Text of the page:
UFC champion Cain Velasquez could find himself short on challengers in a couple of years.
One of the most interesting things about the UFC heavyweight division is the perceived gap between the top of the food chain and everyone else.
Right now, the title picture seems to revolve solely around Cain Velasquez, Junior dos Santos and Alistair Overeem. As it stands, those three men dominated the division for the last handful of years.
But are other fighters in the rankings being overlooked?
That's a question we can't answer until the halfway point of the next year, as no less than eight top heavyweights will be competing to round out the division. Until then, here's a look at the most legitimate contenders to the UFC title right now.
As we've discussed at length before, Overeem holds a distinction as one of the most heavily-decorated superstars in the heavyweight division.
That may not have been enough to fast-track him to a title shot (and a need for a provisional fighter's license didn't help), but Overeem's record and current winning streak means he'll be a step away from the title until he loses.
All it'll take for the next step is a win over Antonio Silva at UFC 156 to clear the path.
Honestly, it's surprising that Nogueira has held on to his "Top 10" status for so long.
Despite over 13 years on the MMA circuit, the Pride FC legend has yet to suffer back-to-back losses and is slated to face Fabricio Werdum as an opposing coach in a second season of The Ultimate Fighter: Brazil next year.
Should they match up after that, UFC president Dana White says that Werdum is looking at a title shot.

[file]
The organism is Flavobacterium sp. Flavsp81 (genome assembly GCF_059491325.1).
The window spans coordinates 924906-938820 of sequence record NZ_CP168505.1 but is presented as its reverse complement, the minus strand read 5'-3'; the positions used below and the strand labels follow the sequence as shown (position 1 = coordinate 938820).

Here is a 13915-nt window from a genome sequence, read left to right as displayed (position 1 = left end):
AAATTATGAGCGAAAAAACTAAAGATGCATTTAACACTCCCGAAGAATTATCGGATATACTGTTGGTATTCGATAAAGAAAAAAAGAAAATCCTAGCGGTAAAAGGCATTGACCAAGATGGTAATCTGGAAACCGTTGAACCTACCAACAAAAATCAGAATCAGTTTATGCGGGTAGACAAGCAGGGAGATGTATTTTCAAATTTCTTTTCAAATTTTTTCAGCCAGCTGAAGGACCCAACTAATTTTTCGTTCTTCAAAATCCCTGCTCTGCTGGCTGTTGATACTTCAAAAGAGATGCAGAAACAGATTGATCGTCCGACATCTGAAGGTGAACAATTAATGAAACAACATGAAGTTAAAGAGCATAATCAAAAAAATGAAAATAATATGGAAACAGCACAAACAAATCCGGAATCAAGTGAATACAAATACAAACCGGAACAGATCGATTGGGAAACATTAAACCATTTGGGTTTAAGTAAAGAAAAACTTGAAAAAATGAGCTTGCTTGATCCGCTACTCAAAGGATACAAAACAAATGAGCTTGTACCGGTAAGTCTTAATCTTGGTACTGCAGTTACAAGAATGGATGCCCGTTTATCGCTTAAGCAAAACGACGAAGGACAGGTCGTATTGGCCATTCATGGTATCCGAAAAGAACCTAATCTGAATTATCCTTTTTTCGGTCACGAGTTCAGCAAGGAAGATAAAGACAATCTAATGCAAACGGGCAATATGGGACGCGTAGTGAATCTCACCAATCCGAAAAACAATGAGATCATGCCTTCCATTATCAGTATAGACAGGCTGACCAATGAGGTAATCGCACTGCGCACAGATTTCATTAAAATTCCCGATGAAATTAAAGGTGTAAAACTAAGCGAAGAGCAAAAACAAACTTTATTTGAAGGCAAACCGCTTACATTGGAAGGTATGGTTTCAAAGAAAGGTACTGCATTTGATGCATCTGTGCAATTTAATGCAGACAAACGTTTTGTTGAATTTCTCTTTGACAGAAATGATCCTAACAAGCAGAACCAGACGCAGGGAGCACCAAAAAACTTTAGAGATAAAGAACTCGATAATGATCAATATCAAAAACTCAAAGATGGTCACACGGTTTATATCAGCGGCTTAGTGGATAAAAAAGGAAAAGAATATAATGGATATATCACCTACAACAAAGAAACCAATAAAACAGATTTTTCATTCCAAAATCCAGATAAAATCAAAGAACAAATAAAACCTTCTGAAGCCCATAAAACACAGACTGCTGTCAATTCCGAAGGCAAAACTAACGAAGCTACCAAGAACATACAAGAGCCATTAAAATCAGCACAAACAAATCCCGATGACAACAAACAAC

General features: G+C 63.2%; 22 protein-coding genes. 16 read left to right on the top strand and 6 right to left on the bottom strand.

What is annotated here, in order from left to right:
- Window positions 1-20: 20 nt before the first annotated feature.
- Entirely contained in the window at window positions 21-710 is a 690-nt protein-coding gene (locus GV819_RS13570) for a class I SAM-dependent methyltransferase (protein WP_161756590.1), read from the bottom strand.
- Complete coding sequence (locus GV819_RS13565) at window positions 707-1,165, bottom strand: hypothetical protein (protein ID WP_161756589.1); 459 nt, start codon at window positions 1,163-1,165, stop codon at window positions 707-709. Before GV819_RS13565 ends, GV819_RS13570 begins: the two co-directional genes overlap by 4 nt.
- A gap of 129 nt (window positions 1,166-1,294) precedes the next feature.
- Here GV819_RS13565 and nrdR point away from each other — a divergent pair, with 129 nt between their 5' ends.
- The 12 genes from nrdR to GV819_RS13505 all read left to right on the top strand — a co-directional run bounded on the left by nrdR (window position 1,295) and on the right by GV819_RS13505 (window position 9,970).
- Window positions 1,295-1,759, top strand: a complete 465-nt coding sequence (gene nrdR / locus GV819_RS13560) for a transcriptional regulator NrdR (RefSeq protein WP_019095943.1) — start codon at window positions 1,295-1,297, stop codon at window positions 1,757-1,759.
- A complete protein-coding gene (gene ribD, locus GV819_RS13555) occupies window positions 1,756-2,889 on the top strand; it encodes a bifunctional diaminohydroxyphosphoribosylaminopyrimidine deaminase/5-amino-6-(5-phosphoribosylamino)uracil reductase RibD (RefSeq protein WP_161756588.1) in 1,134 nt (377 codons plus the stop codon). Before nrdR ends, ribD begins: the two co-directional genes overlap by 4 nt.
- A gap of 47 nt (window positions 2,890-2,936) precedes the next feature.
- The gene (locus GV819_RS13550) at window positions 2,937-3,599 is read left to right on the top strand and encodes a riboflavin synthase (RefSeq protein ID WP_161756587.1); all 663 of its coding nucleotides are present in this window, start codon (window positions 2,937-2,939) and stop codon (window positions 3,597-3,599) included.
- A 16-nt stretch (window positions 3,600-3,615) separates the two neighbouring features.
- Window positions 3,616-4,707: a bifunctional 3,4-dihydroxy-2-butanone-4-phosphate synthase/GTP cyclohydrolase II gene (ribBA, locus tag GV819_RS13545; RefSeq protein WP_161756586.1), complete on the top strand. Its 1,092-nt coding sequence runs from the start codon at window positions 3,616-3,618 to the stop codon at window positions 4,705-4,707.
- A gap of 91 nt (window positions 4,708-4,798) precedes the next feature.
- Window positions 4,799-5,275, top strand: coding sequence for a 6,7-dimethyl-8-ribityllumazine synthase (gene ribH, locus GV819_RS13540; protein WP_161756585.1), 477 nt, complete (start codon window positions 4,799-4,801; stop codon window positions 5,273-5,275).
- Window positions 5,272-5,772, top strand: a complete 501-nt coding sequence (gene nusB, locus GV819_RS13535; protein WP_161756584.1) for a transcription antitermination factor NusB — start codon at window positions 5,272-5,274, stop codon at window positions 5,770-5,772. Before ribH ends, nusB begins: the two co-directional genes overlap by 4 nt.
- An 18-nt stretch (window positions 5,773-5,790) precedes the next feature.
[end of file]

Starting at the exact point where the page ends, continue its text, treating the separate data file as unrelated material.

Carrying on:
That makes sense, and if Overeem happens to win the belt, that's an easy setup for a rematch to wash away the taste of their lackluster fight in Strikeforce.
Then again, Big Nog could be a spanner in the works.
In all fairness, the always-dangerous Nogueira should realistically be getting a similar incentive from the UFC, even if Cain Velasquez is still the champion by then—and Big Nog would likely relish the chance at a rematch to avenge his knockout loss.
As the Strikeforce Heavyweight Grand Prix winner, Cormier has his own legitimate claim to an immediate shot at the UFC title, even if he says he won't take it.
In fact, Cormier may be committing to his weight drop too soon.
While he doesn't want to fight American Kickboxing Academy teammate Cain Velasquez as long as he's holding the UFC heavyweight belt, it's still very possible that Velasquez won't be the champion by the end of next year.
Cormier has already proven himself to be one of the sport's elite heavyweight fighters, and that's not a distinction he should throw away so easily.
Does Cain Velasquez have JDS' number, or was something wrong with the former champion?
Either way, it might be premature to count out "Cigano" so soon.
Not being able to defend the UFC Heavyweight Championship a few times isn't something that makes or breaks someone in the division anyway. Barring Randy Couture and a perpetually ill Brock Lesnar, practically no one's been able to hold onto the belt for longer than a year anyway.
Sure, it'll take a few tune-up fights and some highlight-reel knockouts to drum up enough interest for a rubber match, but JDS can fight his way back to the title.